A Translation of Apollinaire’s “Zone”

Updated: Jul 16

I love this poem, “Zone.” It opens Guillaume Apollinaire’s 1913 book Alcools. It was the last poem he wrote for that book, and in some ways it inaugurated the modern era of poetry, with its use of dislocations, collage, lack of punctuation, and fluid identity. It is a poem of huge gaiety and vitality, and also of a despair about death—“your Zone with its long crazy line of bullshit about death,” as Allen Ginsberg had it, in his poem “At Apollinaire’s Grave.” The narrative structure of the 155-line poem is a 24-hour walk in Paris lasting from one sunrise to the next. Its subjects are the things seen and thought about in that walk, including automobiles, detective stories, billboards, a church, immigrants, Jesus, faith and loss of faith, travel, love, and many other things. As he said in his great 1917 manifesto “The New Spirit and The Poets,” poetry should include the world: “In the realm of inspiration, their [the poets] liberty cannot be less than that of a daily newspaper which on a single sheet treats the most diverse matters and ranges over the most distant countries.”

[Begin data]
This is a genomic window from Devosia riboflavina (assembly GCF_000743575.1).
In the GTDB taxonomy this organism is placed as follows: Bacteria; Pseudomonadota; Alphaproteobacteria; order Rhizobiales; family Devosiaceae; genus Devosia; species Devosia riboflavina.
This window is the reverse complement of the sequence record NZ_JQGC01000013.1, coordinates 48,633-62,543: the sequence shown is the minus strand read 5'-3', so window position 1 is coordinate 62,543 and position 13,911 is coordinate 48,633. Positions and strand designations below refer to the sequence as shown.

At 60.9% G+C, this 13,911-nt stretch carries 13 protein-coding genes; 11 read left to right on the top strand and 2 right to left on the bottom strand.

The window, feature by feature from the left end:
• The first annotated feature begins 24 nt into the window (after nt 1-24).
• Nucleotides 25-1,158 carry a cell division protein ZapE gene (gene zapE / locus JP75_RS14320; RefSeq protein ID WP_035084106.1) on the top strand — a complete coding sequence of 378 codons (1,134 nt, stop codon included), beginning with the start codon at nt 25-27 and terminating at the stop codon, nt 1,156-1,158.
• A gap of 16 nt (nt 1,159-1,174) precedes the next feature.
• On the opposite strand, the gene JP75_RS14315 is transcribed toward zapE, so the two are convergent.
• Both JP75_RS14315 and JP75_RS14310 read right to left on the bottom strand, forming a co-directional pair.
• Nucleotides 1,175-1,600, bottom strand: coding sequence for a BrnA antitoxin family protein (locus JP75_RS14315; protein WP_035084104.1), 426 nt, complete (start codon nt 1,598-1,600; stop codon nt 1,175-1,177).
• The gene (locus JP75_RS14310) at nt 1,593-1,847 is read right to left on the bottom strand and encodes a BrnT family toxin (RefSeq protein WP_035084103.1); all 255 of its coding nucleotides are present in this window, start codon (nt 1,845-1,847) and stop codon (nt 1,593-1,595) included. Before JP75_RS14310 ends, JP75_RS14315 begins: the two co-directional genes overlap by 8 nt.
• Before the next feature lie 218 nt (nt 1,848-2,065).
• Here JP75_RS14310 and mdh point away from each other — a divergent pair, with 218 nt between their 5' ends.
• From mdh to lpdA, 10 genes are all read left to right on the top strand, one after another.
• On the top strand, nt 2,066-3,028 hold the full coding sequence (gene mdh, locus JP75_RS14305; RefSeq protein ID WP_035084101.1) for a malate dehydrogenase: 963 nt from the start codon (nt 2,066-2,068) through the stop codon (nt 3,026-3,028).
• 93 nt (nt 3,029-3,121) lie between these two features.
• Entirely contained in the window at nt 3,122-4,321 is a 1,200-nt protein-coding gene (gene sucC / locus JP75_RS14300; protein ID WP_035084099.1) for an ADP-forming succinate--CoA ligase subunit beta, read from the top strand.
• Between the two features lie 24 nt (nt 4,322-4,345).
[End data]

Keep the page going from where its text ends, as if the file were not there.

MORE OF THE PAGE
The poem is written in loose couplets, which I and every other translator tend to ignore, the significant exception I’ve seen being the incredible effort by Samuel Beckett, who uses rhymes and slant-rhymes in parts of his translation to give a sense of Apollinaire’s language. It is a beautiful, fascinating, and to my ear, a not quite successful effort. But it stands well with the many other excellent translations of the poem, by Roger Shattuck, Ron Padgett, Donald Revell, and more recently, the highly praised piece by the poet David L